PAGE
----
- The Washington Times - Sunday, September 23, 2001

Prince George's County, Md. parents and public school officials are considering with a critical eye a plan to add more magnet schools and create neighborhood "theme" schools to serve the county's 134,000 pupils.
The plan, which has been in the works for a few years now, recently got a boost with a $4 million federal grant to expand the county's magnet program. Magnet schools specialize in certain subjects, such as science or music, in addition to regular classes. The county has only one such school, Thomas Pullen Elementary, which specializes in creative and performing arts. Forty other schools contain magnetlike programs.
Although a plan was submitted on Sept. 6, county sources yesterday said it might be a long time before any definite changes are made, given the plan's lack of details. "They gave the community the bare minimum," the source said. "There still are some glaring omissions and errors."
Some board members oppose converting more schools into magnet schools if it means busing students away from their neighborhoods. They fear it looks too much like forced busing, a nationwide school desegregation effort that was abolished by the courts years ago, but which still lingers in Prince George's County.
Many students still spend up to an hour each way riding buses to schools outside their neighborhoods in keeping with mandatory busing rules.
About 26,000 of the county's students attend schools that offer magnetlike programs. Some 12,000 of them are bused.
Magnet program director Susan Miller has submitted two draft plans to the county school board one that divides the county into geographic boundaries, which would mean shorter bus rides for most students, and another based on current administrative boundaries.
The school administration is not backing either plan so far, according to Superintendent Iris T. Metts.
The county's magnet program began in the mid-1980s as a means to end racial segregation, and has since gathered support among some who believe their children gain from specialized programs.
A 1998 Memorandum of Understanding signed by the National Association for the Advancement of Colored People, the county and the school system called for turning more schools into magnet schools. Critics, however, say neither plan goes far enough.
Under the three-year grant, four county schools would be converted into magnet schools, two in the north and two in the southern part of the county. Of them, one in each region will be dedicated to a Montessori program and the other to a French immersion program. The grant also provides for improved science, math, technology and arts programs within schools.
Both proposals also recommend converting some schools into "neighborhood theme schools," which would offer one specialized subject, from math to music, that would be chosen by parents and school officials.
Edythe Flemings Hall, president of the county's NAACP chapter, said the proposal did not provide enough information to analyze alternatives. Also, the NAACP's input was not sought before the county school system drafted its written application for the $4 million grant, she said.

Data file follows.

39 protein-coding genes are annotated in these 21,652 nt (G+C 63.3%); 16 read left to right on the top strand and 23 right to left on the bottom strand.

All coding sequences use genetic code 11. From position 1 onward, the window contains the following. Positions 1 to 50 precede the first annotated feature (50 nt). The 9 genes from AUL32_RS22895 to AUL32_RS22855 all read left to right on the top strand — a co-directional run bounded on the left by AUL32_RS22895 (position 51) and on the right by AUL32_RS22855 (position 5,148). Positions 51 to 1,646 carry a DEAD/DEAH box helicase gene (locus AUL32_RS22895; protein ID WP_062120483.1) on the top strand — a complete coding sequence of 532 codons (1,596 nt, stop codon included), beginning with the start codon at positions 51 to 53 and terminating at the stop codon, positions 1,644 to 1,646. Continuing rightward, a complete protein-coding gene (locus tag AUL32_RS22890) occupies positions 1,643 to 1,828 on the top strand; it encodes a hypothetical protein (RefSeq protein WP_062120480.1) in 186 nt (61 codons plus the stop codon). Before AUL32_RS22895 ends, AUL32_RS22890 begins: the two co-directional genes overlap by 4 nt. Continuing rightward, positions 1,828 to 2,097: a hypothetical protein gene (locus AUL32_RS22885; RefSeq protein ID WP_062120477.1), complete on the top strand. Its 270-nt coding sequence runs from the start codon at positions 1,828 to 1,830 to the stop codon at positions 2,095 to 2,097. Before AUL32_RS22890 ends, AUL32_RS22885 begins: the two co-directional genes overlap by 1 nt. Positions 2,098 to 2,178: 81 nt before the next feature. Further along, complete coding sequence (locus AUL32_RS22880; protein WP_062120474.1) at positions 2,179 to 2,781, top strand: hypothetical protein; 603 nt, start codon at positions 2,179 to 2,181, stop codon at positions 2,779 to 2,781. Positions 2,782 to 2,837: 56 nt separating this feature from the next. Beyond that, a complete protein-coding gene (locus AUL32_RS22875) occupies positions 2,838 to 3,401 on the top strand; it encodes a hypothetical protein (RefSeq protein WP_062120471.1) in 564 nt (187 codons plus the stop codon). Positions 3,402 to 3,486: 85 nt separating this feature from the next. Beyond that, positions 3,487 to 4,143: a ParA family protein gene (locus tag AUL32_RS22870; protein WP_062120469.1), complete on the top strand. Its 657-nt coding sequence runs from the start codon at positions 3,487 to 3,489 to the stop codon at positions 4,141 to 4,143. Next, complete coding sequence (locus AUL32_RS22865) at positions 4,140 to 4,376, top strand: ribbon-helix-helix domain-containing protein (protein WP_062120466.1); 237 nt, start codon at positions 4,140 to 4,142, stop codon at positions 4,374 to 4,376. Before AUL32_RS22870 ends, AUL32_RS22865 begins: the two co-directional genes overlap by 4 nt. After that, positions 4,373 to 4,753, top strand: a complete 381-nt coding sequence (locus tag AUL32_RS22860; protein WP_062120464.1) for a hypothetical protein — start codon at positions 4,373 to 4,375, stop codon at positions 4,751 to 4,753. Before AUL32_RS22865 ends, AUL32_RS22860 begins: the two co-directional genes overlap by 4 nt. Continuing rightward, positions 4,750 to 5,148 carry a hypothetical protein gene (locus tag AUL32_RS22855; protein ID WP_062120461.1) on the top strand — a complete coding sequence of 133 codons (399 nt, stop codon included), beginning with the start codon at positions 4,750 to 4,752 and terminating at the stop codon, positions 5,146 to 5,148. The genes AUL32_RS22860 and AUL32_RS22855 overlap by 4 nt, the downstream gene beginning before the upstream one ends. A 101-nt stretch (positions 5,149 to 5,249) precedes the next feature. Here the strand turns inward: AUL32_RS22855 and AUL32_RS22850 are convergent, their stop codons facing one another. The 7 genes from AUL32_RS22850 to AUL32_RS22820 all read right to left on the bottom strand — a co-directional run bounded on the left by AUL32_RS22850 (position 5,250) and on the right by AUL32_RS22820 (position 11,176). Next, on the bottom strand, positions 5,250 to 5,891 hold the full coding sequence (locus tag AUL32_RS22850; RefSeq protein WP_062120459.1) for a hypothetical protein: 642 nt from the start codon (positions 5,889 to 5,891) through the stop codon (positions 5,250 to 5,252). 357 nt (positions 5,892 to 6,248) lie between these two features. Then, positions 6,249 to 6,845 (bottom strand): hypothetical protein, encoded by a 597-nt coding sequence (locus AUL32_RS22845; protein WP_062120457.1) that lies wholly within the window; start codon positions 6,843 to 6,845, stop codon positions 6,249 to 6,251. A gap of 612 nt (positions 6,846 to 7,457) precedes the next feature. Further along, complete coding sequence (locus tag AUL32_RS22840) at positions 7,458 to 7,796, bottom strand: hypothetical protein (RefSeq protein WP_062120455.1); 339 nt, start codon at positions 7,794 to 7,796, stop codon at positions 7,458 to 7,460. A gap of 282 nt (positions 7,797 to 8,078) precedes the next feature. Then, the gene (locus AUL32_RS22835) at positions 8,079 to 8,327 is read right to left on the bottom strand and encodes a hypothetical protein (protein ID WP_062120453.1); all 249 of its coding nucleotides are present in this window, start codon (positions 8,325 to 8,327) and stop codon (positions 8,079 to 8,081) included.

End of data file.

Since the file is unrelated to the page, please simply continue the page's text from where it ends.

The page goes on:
"We have not been provided with before and after racial and enrollment information on the operation of either plan [nor] with the associated costs for either plan," she said.
She is also worried the theme schools would detract "from the overall desegregation that can be accomplished with magnet schools."
Parent activist Donna Beck is also wary of neighborhood theme schools. "They are about the administration letting schools decide a program theme. And in some cases you will have movers and shakers in a community who will do that, whereas in other areas parents may need more guidance," she said.
She believes the county should build more neighborhood schools rather than simply offer academic themes in existing schools.
Mrs. Beck doubts that transforming four county schools into magnet schools will be easy to do. "I can't see us giving up four schools when we have overcrowding and still have children who can't go to neighborhood schools," Mrs. Beck said.
Those who have been keeping an eye on the proposal agree that parents and community leaders whose schools are chosen for conversion to magnet schools are not likely to simply hand over their schools without an argument.
Last year, Mrs. Metts discarded a plan to convert Indian Queen Elementary School in Fort Washington to a Montessori magnet school after severe opposition from parents, who thought the conversion would disrupt the neighborhood school.
Other parents, however, believe magnets are important to the community because children benefit from the specialized programs they offer. "Maintaining magnets is critical to the future of our public school system," said Joan Roache, a parent activist. "We can't be successful with a one-size-fits-all approach."
The county may not make up its mind on the issue any time soon because of all the wrangling, which reaches all the way to the superintendent's office.
The school board, for example, wanted public hearings held before it voted on the magnet proposal. Hearing were scheduled for July, but were canceled abruptly by Mrs. Metts and never rescheduled.
Board members also want to meet with the county's Committee of 100, the NAACP and other specialists from around the county to hear their views.
"I would like to see bright children in Bowie attend school in Bowie," said District 5 member Robert Callahan.
He said magnet school students who live in his district were not performing better on tests than other schools.
"There is an image that a magnet school is equal to an excellent school. There is no need to create this artificial expectation in Bowie which already has high-performing schools," he said.

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